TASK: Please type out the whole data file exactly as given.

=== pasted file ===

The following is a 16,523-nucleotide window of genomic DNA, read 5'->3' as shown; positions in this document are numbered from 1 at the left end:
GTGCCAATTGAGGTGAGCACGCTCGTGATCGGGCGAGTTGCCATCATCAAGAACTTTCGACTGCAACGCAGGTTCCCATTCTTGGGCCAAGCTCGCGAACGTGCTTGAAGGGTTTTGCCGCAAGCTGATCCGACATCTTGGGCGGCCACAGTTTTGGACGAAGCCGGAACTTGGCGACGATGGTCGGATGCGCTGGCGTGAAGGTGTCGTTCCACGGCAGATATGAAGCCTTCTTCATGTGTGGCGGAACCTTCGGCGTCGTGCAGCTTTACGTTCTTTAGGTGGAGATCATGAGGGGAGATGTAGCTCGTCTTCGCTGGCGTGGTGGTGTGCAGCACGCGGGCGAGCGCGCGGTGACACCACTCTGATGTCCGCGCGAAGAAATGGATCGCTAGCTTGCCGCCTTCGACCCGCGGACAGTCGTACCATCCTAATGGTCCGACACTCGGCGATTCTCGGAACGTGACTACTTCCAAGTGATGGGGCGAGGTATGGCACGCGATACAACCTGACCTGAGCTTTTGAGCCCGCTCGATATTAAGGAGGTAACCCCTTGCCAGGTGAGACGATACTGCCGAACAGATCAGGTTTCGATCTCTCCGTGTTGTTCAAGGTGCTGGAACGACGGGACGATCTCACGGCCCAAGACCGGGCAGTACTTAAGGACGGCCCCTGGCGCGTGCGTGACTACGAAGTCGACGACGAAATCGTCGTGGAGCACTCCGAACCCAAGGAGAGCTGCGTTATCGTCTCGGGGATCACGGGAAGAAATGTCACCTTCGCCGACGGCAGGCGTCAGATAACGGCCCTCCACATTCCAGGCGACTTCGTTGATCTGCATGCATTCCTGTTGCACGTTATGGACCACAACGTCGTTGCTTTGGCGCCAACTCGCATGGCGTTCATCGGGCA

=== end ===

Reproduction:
The following is a 16,523-nucleotide window of genomic DNA, read 5'->3' as shown; positions in this document are numbered from 1 at the left end:
GTGCCAATTGAGGTGAGCACGCTCGTGATCGGGCGAGTTGCCATCATCAAGAACTTTCGACTGCAACGCAGGTTCCCATTCTTGGGCCAAGCTCGCGAACGTGCTTGAAGGGTTTTGCCGCAAGCTGATCCGACATCTTGGGCGGCCACAGTTTTGGACGAAGCCGGAACTTGGCGACGATGGTCGGATGCGCTGGCGTGAAGGTGTCGTTCCACGGCAGATATGAAGCCTTCTTCATGTGTGGCGGAACCTTCGGCGTCGTGCAGCTTTACGTTCTTTAGGTGGAGATCATGAGGGGAGATGTAGCTCGTCTTCGCTGGCGTGGTGGTGTGCAGCACGCGGGCGAGCGCGCGGTGACACCACTCTGATGTCCGCGCGAAGAAATGGATCGCTAGCTTGCCGCCTTCGACCCGCGGACAGTCGTACCATCCTAATGGTCCGACACTCGGCGATTCTCGGAACGTGACTACTTCCAAGTGATGGGGCGAGGTATGGCACGCGATACAACCTGACCTGAGCTTTTGAGCCCGCTCGATATTAAGGAGGTAACCCCTTGCCAGGTGAGACGATACTGCCGAACAGATCAGGTTTCGATCTCTCCGTGTTGTTCAAGGTGCTGGAACGACGGGACGATCTCACGGCCCAAGACCGGGCAGTACTTAAGGACGGCCCCTGGCGCGTGCGTGACTACGAAGTCGACGACGAAATCGTCGTGGAGCACTCCGAACCCAAGGAGAGCTGCGTTATCGTCTCGGGGATCACGGGAAGAAATGTCACCTTCGCCGACGGCAGGCGTCAGATAACGGCCCTCCACATTCCAGGCGACTTCGTTGATCTGCATGCATTCCTGTTGCACGTTATGGACCACAACGTCGTTGCTTTGGCGCCAACTCGCATGGCGTTCATCGGGCA